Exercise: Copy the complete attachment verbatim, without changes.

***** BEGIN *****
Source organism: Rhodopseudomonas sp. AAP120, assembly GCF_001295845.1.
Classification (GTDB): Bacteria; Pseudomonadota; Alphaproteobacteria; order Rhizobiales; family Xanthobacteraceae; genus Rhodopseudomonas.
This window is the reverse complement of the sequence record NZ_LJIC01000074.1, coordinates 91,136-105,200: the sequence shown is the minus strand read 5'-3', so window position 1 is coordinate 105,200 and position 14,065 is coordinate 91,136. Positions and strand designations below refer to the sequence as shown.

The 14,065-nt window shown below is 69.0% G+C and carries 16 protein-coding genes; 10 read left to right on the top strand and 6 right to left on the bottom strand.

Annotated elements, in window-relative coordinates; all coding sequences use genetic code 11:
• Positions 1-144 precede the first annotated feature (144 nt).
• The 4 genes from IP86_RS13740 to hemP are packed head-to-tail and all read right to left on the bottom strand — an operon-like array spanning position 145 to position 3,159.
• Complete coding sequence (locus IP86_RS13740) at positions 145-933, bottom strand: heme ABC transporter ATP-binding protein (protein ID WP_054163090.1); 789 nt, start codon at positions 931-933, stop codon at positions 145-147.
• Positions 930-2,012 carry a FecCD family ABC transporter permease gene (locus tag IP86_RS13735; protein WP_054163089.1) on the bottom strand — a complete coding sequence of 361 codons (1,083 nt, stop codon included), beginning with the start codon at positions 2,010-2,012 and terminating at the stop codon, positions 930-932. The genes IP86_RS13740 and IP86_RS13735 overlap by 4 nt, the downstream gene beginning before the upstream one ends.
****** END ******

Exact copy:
Source organism: Rhodopseudomonas sp. AAP120, assembly GCF_001295845.1.
Classification (GTDB): Bacteria; Pseudomonadota; Alphaproteobacteria; order Rhizobiales; family Xanthobacteraceae; genus Rhodopseudomonas.
This window is the reverse complement of the sequence record NZ_LJIC01000074.1, coordinates 91,136-105,200: the sequence shown is the minus strand read 5'-3', so window position 1 is coordinate 105,200 and position 14,065 is coordinate 91,136. Positions and strand designations below refer to the sequence as shown.

The 14,065-nt window shown below is 69.0% G+C and carries 16 protein-coding genes; 10 read left to right on the top strand and 6 right to left on the bottom strand.

Annotated elements, in window-relative coordinates; all coding sequences use genetic code 11:
• Positions 1-144 precede the first annotated feature (144 nt).
• The 4 genes from IP86_RS13740 to hemP are packed head-to-tail and all read right to left on the bottom strand — an operon-like array spanning position 145 to position 3,159.
• Complete coding sequence (locus IP86_RS13740) at positions 145-933, bottom strand: heme ABC transporter ATP-binding protein (protein ID WP_054163090.1); 789 nt, start codon at positions 931-933, stop codon at positions 145-147.
• Positions 930-2,012 carry a FecCD family ABC transporter permease gene (locus tag IP86_RS13735; protein WP_054163089.1) on the bottom strand — a complete coding sequence of 361 codons (1,083 nt, stop codon included), beginning with the start codon at positions 2,010-2,012 and terminating at the stop codon, positions 930-932. The genes IP86_RS13740 and IP86_RS13735 overlap by 4 nt, the downstream gene beginning before the upstream one ends.